Key points

  • The majority of children with developmental speech difficulties have no identifiable cause for their problems.
  • Speech difficulties can be associated with other conditions such as cleft palate, cerebral palsy and global developmental delay
  • Some children with developmental speech difficulties also have problems with their language development (i.e. how they use words in sentences). Other children will only have problems with their speech

What are developmental speech difficulties?

If you are a Speech & Language Therapist, please sign up or log in to access the full version of this content.

Developmental speech difficulties is a term used to cover difficulties that some children have with their articulation, phonological and/or prosodic development. A variety of other terms are also used to describe developmental speech difficulties including speech sound disorder, speech delay and speech impairment and in some cases, dyspraxia.

Children show patterns of errors in their speech. These might be patterns which are observed in typically developing younger children or non-developmental patterns. The terms ‘delay’ and ‘disorder’ may be used to describe these different patterns, but these terms are also used interchangeably while in some countries, all developmental speech difficulties are labelled speech sound disorder.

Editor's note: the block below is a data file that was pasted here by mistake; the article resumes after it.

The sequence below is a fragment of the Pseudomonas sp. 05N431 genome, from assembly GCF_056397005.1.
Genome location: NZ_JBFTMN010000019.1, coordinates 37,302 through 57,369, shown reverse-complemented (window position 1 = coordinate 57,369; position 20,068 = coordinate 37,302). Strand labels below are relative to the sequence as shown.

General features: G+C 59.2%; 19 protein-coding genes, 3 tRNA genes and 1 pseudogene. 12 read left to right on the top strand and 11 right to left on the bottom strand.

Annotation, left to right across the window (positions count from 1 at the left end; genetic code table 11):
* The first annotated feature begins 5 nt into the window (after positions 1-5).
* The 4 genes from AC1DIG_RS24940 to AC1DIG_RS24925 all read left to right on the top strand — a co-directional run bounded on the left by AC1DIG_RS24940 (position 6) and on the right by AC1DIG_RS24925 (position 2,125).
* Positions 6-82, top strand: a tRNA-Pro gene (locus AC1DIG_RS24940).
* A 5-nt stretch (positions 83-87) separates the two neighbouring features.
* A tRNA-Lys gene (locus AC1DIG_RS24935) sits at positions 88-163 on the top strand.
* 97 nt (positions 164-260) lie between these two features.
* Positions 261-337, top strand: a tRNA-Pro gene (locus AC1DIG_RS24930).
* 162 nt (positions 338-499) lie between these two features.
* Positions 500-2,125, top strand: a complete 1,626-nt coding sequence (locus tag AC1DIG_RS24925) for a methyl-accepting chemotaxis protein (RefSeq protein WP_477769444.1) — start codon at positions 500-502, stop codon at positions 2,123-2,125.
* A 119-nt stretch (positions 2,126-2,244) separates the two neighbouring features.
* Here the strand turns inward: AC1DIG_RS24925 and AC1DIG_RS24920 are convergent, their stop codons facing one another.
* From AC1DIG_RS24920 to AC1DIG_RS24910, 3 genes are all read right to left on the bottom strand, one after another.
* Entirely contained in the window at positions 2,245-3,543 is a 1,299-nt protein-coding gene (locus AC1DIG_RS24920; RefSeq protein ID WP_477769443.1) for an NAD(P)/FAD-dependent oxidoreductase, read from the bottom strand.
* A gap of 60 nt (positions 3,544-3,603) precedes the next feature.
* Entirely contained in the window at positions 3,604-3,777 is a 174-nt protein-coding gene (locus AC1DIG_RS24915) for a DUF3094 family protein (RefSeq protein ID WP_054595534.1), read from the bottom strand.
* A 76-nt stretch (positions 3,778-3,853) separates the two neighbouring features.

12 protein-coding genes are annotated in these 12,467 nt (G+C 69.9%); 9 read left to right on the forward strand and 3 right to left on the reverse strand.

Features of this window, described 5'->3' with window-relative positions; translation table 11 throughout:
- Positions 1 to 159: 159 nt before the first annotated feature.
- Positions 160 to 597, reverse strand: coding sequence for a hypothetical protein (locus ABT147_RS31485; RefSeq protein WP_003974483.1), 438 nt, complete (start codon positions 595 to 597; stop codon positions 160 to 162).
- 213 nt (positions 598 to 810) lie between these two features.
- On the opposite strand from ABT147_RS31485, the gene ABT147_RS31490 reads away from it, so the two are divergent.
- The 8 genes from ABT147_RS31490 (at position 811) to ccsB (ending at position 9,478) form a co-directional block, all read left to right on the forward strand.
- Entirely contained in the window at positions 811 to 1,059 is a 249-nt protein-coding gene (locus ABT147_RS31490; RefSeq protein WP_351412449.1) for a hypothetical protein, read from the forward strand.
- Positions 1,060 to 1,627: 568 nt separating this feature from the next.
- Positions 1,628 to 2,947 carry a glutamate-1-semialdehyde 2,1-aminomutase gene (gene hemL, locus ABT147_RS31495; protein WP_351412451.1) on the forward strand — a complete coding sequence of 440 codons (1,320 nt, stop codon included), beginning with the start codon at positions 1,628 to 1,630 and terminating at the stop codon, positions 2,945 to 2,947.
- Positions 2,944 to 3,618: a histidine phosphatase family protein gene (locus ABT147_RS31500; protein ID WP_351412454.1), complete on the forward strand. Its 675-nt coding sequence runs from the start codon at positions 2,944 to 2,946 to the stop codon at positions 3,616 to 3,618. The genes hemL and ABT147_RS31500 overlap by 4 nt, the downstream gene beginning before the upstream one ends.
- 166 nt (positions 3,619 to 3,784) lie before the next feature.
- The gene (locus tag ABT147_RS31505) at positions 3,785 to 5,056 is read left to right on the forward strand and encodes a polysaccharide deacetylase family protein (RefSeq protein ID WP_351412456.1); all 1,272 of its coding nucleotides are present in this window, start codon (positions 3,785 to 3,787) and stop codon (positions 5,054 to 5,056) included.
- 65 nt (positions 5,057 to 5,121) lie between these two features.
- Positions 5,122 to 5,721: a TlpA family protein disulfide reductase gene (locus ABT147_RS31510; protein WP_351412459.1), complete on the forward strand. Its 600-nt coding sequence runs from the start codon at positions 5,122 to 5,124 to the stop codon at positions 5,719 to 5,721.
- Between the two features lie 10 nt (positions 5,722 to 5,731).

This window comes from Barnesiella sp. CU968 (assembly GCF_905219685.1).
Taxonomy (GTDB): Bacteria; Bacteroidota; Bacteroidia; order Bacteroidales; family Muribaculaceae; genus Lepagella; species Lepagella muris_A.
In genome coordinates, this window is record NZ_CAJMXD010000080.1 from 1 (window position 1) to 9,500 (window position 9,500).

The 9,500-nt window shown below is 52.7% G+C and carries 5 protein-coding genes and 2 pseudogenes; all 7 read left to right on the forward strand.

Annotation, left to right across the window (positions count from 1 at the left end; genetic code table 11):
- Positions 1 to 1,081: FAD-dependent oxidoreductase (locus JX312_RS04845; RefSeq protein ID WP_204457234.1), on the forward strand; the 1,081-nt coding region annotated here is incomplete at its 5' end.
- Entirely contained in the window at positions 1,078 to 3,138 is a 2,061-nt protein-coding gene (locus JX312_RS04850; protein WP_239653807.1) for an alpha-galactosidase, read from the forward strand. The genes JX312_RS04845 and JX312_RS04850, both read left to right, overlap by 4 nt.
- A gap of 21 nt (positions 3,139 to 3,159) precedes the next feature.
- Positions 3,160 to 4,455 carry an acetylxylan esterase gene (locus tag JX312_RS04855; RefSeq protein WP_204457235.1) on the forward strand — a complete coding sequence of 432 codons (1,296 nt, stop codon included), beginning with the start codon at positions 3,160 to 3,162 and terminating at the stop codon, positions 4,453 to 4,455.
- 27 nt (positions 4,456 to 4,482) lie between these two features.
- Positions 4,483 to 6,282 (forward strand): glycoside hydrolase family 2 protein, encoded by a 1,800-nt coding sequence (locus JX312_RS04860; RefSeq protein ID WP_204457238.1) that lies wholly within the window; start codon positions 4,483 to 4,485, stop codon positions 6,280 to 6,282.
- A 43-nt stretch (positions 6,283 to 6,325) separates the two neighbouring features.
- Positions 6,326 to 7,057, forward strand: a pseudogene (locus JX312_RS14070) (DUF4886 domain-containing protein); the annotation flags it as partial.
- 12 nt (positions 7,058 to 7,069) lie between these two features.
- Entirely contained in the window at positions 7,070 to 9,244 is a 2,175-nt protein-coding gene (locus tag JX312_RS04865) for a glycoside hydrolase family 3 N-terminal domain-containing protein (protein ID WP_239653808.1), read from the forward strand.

Children typically vary in their speech development. Younger children produce speech which is different to adult speech, but which may be within the normal range, depending on their age and which sounds they are having problems with.

There are variations in how adults produce speech as well and the ‘errors’ which some children make in their speech might be more accurately described as a speech difference, rather than a speech difficulty, depending on the impact on intelligibility and acceptability of the child’s speech to others. 

Role of speech and language therapy in developmental speech difficulties

Speech and language therapy aims to identify the particular pattern of speech difficulties that the child has and provide appropriate intervention to match an individual’s needs. Some children have speech difficulties linked to childhood dysarthria. There is more information about this type of speech difficulty in the motor disorder topic area.



Related topics

Key organisations